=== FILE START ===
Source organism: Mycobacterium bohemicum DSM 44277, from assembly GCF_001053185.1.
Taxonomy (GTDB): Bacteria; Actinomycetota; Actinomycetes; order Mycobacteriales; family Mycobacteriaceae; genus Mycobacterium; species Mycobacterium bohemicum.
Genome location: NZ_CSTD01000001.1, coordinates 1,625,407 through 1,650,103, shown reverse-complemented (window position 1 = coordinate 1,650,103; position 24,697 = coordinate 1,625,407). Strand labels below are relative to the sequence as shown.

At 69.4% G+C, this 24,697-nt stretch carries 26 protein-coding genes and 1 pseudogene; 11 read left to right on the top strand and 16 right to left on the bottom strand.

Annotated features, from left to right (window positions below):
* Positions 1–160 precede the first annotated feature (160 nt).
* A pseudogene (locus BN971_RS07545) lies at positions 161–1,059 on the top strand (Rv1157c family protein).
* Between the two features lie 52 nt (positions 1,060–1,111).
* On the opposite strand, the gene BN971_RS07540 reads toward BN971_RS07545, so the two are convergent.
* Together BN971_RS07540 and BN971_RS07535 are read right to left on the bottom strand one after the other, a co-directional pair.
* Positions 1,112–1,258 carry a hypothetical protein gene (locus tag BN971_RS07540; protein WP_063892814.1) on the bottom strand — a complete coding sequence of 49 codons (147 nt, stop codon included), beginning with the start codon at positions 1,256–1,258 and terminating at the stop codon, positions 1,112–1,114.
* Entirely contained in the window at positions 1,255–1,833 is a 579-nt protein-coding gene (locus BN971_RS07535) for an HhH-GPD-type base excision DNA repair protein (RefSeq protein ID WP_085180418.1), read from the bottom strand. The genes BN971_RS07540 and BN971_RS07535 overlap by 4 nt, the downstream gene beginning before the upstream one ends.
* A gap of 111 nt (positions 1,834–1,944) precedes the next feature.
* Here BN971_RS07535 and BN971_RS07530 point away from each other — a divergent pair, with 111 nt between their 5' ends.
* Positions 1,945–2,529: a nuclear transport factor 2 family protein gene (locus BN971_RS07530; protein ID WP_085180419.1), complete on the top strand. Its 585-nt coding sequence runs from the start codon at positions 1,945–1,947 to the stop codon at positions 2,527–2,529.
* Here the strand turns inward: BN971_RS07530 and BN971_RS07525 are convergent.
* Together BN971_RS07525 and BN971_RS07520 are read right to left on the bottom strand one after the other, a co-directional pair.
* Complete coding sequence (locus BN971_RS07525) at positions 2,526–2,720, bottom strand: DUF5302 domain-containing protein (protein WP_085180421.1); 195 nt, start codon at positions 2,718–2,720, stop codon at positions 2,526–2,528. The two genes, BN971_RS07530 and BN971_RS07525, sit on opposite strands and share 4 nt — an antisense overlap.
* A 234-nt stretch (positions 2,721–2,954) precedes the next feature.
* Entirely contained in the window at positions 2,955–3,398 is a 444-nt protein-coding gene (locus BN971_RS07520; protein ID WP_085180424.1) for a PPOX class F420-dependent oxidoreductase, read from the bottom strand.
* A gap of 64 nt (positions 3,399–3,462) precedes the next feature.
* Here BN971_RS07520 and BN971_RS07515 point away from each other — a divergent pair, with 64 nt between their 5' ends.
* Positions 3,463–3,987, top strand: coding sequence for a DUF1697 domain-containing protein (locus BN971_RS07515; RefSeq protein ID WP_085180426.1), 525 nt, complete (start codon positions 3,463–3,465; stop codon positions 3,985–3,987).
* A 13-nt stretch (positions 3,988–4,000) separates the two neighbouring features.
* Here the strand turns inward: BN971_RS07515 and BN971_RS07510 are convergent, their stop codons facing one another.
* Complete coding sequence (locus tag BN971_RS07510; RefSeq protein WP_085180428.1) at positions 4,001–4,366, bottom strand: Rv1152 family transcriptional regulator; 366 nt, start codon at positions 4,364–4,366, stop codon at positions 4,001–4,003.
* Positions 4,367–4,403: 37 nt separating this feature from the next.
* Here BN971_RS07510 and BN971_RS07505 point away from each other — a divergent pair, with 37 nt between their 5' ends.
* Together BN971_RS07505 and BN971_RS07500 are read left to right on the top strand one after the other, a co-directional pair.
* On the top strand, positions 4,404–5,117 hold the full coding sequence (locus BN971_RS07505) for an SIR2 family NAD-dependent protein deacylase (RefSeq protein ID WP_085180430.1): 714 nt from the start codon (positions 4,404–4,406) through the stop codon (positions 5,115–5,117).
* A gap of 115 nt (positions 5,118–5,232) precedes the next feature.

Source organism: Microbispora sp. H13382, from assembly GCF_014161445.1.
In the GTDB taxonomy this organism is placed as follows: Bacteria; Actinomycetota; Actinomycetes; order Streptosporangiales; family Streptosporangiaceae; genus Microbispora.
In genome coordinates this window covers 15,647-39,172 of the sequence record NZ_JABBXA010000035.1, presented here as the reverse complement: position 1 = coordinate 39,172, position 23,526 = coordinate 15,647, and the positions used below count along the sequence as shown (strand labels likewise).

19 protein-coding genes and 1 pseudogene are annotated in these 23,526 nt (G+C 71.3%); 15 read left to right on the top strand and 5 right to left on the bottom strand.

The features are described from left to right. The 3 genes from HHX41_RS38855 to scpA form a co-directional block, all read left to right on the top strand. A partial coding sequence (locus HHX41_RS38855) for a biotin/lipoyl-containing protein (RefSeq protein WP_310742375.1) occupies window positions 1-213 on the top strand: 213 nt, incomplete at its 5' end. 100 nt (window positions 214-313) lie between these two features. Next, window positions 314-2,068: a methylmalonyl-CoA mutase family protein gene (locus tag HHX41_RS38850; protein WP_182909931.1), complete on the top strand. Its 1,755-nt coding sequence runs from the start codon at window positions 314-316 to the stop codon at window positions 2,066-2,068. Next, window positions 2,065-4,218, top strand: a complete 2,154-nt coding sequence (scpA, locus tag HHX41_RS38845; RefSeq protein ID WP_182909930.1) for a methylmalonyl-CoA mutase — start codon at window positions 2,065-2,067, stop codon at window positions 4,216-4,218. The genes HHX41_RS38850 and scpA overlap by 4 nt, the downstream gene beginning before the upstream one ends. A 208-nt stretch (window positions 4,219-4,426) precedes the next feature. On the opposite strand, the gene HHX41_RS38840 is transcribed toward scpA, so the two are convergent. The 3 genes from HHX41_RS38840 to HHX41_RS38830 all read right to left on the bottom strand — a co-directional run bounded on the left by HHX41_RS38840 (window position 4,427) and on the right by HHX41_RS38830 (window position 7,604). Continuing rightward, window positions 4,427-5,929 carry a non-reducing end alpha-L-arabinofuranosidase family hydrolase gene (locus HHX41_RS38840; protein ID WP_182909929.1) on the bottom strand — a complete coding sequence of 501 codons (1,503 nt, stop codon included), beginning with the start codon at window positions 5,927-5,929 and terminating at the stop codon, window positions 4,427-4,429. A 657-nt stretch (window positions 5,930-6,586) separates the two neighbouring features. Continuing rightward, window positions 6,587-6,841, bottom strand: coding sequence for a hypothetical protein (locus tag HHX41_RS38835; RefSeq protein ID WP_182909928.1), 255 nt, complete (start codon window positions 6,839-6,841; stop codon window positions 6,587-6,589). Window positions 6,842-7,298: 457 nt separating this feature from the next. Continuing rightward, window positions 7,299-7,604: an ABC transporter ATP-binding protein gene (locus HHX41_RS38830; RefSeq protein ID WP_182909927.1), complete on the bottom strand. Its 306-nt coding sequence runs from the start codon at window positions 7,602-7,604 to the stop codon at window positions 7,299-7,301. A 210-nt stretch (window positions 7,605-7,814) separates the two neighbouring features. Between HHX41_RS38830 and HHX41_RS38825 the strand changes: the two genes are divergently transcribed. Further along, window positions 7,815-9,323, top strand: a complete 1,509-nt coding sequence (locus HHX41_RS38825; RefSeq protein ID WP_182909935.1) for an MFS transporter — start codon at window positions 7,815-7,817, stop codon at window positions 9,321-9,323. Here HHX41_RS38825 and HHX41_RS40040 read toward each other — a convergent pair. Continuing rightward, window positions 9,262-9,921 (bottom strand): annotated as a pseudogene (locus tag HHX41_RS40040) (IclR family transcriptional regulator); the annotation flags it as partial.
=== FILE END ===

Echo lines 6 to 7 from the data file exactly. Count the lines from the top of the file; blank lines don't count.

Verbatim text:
* Positions 1–160 precede the first annotated feature (160 nt).
* A pseudogene (locus BN971_RS07545) lies at positions 161–1,059 on the top strand (Rv1157c family protein).